Art & gender

1,327 views

Published on

Published in: Technology, Art & Photos
0 Comments
0 Likes
Statistics
Notes
  • Be the first to comment

  • Be the first to like this

No Downloads
Views
Total views
1,327
On SlideShare
0
From Embeds
0
Number of Embeds
2
Actions
Shares
0
Downloads
20
Comments
0
Likes
0
Embeds 0
No embeds

No notes for slide

Art & gender

  1. 1. Art & Gender CHAPTER 4.10
  2. 2. Art & Gender  Sex identifies a person as biologically male or female.  Gender is the inner identity and is hard to condense into 2 different categories, typically under feminine or masculine.  Difficult to determine if gender is biologically or culturally derived, or possibly even both.
  3. 3. Gendered Roles Natali Tuttle
  4. 4. Gender Roles in Art Through History  Males have been consistently portrayed as kings, soldiers, royalty, peasants, hunters, p riests, artists, musicians, etc.  Never seen doing any feminine activities.  Overwhelmingly extremely masculine, whether in a position of leadership or strong, dominant male.
  5. 5. Gender Roles in Art Through History  Females have mostly been very narrowly represented in the history of art.  Mainly portrayed as religious figures, mistresses, mothers or sources of temptations. (O’Kelly)
  6. 6. Gender Roles in Art Through History  Gradually as culture, morals and religions changed, so did the representations and availabilities of women in art. Woman slowly gained more roles in compositions.  Men has remained fairly consistent throughout history.  The base frame of these representations still exist in the modern day art.
  7. 7. Self-Portrait Sideways No. 3, John Coplans  Photography, Gelatin Silver Print  2001  Challenges the traditional male nudes  Traditional: tall, sculpture, toned, strong  Coplans: hunched, escaping, n on-ideal body  He brings a striking reality of the aging body
  8. 8. Untitled Film Still #35, Cindy Sherman  Black and white photograph  1979  Appears to be a self portrait of some sort, but the artist recreated characters from nonexistent 1950s B-movies where women were always stereotypically represented as housewives, starlet, country girl, going to the city, etc.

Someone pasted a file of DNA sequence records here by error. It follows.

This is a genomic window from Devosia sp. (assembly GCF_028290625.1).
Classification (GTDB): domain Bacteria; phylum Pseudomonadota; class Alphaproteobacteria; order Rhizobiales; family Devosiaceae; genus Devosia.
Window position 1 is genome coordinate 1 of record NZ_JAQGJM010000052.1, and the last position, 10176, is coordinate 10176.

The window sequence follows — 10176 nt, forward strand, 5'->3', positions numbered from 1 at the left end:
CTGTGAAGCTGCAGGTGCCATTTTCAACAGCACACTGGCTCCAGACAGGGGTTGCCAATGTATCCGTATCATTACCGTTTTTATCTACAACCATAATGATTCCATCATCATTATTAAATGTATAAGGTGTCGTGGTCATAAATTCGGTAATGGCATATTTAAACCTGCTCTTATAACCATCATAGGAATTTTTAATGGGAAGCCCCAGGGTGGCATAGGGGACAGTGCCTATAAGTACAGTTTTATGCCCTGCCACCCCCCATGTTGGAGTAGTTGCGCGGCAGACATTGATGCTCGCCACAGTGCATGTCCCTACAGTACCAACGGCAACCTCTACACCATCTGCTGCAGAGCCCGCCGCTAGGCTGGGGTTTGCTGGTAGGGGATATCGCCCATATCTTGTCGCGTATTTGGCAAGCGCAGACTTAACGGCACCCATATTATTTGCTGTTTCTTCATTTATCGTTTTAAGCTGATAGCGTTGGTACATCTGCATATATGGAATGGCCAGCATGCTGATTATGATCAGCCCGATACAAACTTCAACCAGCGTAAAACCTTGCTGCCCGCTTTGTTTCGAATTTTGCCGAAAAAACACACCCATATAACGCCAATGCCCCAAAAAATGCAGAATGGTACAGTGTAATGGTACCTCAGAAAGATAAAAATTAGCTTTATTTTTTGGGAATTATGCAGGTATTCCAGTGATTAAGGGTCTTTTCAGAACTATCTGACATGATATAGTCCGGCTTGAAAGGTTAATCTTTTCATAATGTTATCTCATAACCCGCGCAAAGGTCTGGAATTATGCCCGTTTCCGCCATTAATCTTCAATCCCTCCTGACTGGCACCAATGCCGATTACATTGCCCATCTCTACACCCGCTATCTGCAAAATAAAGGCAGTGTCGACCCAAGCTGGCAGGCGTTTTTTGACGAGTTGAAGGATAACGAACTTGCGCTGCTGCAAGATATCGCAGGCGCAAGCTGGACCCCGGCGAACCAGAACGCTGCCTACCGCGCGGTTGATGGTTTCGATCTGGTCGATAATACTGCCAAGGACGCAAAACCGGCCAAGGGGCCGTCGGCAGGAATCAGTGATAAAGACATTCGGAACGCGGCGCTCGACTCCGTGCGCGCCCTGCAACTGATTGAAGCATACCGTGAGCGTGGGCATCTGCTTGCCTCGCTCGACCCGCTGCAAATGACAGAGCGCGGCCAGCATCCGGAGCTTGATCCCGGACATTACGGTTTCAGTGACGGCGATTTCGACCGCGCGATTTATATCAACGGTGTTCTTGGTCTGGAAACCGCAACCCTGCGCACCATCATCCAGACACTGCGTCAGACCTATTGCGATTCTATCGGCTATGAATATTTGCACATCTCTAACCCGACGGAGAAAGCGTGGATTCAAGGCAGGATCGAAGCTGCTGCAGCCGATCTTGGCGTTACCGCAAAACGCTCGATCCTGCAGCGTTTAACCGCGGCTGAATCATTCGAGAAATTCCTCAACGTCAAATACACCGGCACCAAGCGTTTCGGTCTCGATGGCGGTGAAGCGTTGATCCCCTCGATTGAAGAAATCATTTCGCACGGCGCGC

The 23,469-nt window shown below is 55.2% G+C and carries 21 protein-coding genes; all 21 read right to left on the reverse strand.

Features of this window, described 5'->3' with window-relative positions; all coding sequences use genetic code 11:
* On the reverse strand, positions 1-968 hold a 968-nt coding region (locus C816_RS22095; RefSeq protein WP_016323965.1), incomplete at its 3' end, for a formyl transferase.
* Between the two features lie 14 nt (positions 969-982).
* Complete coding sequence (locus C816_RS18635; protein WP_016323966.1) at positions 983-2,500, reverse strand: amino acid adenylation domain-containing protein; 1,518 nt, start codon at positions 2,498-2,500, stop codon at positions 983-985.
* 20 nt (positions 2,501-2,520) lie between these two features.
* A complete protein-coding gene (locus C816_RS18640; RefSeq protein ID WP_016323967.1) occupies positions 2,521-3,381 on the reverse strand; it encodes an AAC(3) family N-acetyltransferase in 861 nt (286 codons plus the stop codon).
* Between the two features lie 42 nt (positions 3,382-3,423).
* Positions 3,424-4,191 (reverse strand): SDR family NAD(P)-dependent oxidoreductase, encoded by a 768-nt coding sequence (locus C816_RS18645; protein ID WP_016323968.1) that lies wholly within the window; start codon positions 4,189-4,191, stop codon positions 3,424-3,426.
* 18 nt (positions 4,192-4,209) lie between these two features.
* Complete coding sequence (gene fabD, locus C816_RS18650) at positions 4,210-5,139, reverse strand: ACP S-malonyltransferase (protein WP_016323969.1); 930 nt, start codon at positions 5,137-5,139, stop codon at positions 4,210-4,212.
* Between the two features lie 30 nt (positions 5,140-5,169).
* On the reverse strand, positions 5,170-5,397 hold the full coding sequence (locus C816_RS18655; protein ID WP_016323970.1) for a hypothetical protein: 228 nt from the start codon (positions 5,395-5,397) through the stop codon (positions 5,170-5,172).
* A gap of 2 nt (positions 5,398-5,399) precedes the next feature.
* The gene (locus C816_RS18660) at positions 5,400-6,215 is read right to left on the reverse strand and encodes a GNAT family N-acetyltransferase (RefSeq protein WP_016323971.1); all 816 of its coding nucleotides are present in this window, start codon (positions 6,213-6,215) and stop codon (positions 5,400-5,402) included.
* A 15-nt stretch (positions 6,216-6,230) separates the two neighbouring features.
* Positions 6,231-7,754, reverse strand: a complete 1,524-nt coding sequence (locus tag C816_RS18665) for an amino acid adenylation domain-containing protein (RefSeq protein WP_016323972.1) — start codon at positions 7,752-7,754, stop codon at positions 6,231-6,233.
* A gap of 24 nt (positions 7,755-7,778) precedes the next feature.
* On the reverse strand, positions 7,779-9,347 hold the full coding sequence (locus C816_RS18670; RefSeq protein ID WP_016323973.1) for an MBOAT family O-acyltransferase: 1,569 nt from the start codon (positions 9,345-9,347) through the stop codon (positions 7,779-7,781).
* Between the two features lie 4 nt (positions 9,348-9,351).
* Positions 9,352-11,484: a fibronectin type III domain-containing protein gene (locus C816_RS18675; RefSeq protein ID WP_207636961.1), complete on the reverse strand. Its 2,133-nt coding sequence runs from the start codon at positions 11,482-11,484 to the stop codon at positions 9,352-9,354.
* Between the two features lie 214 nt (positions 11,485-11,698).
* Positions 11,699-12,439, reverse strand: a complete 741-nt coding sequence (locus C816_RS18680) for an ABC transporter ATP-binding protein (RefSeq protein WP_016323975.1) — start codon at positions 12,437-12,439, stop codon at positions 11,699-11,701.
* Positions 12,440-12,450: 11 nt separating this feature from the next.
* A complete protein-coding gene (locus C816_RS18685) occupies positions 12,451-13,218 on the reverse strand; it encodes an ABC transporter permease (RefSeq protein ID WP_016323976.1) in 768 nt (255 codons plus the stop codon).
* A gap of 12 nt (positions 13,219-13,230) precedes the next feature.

9. 9. Feminist Critique Rachel Barraza
  10. 10. Feminist Critique  Women had fewer opportunities than men to become artists  Language associated with a gender bias  Not many people noticed that women had been excluded from institutions  The feminist movement of the 1960's and 1970's
  11. 11. The Dinner Party – Judy Chicago 1974-9 Sculpture Honors women from the past and present Triangular dinner table Place settings Georgia O'Keeffe
  12. 12. Judith Decapitating Holofernes Artemisia Gentileschi 1620 Oil on canvas Reinterpretation of a Caravaggio Story from the Bible Events in Gentileschi's own Life
  13. 13. Blurring the Lines: Ambiguous Genders Alisha Moss
  14. 14. Blurring the Lines: Ambiguous Genders  Most cultures have clear roles for males and females  Not everyone fits into the traditional roles  As public awareness of ambiguous genders increases our art reflects it.
  15. 15. Blurring the Lines: Ambiguous Genders  Gender roles have become a hot topic recently but its not exactly a new subject for art  A twist in traditional gender roles in Egyptian art.  Today blurred gender can be found nearly everywhere.
  16. 16. Hermaphroditus  Unknown artist, Lady Lever Art Gallery in England.  The nymph Salmacis loved Hermaphroditus  We see both male and female characteristics  Over all feminine look but awkward male features
  17. 17. Hermaphrodite with a Dog  Diane Arbus, gelatin silver print - 1968  Is this a male or female?  Feminine costume, make up and clean shaven right side  Wristwatch, masculine tattoo and unshaved left side  No clear gender identity
  18. 18. “ ” Thank you! ART AND GENDER CHAPTER 4.10 Natali Tuttle Rachel Barraza Alisha Moss

×